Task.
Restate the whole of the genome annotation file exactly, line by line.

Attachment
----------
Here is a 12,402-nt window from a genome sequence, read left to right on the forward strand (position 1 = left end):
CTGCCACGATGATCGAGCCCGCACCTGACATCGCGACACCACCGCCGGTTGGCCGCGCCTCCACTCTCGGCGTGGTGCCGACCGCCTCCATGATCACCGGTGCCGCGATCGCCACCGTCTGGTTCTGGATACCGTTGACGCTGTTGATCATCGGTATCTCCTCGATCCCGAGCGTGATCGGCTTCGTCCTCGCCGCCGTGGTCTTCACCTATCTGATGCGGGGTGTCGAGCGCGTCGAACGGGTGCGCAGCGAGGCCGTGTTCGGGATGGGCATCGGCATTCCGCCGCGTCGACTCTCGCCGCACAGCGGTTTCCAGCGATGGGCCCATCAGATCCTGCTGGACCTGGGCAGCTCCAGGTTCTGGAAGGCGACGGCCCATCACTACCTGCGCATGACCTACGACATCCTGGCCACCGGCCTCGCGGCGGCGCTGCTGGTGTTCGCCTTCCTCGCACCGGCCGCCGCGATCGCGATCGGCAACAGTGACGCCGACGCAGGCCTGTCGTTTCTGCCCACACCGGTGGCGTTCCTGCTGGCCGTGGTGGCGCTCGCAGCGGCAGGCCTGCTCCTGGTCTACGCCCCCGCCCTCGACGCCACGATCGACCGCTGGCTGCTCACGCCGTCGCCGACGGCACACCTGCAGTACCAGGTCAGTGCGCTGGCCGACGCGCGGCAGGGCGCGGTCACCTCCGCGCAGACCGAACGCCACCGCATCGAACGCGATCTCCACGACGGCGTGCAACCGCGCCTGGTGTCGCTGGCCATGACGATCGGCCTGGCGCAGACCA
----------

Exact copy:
Here is a 12,402-nt window from a genome sequence, read left to right on the forward strand (position 1 = left end):
CTGCCACGATGATCGAGCCCGCACCTGACATCGCGACACCACCGCCGGTTGGCCGCGCCTCCACTCTCGGCGTGGTGCCGACCGCCTCCATGATCACCGGTGCCGCGATCGCCACCGTCTGGTTCTGGATACCGTTGACGCTGTTGATCATCGGTATCTCCTCGATCCCGAGCGTGATCGGCTTCGTCCTCGCCGCCGTGGTCTTCACCTATCTGATGCGGGGTGTCGAGCGCGTCGAACGGGTGCGCAGCGAGGCCGTGTTCGGGATGGGCATCGGCATTCCGCCGCGTCGACTCTCGCCGCACAGCGGTTTCCAGCGATGGGCCCATCAGATCCTGCTGGACCTGGGCAGCTCCAGGTTCTGGAAGGCGACGGCCCATCACTACCTGCGCATGACCTACGACATCCTGGCCACCGGCCTCGCGGCGGCGCTGCTGGTGTTCGCCTTCCTCGCACCGGCCGCCGCGATCGCGATCGGCAACAGTGACGCCGACGCAGGCCTGTCGTTTCTGCCCACACCGGTGGCGTTCCTGCTGGCCGTGGTGGCGCTCGCAGCGGCAGGCCTGCTCCTGGTCTACGCCCCCGCCCTCGACGCCACGATCGACCGCTGGCTGCTCACGCCGTCGCCGACGGCACACCTGCAGTACCAGGTCAGTGCGCTGGCCGACGCGCGGCAGGGCGCGGTCACCTCCGCGCAGACCGAACGCCACCGCATCGAACGCGATCTCCACGACGGCGTGCAACCGCGCCTGGTGTCGCTGGCCATGACGATCGGCCTGGCGCAGACCA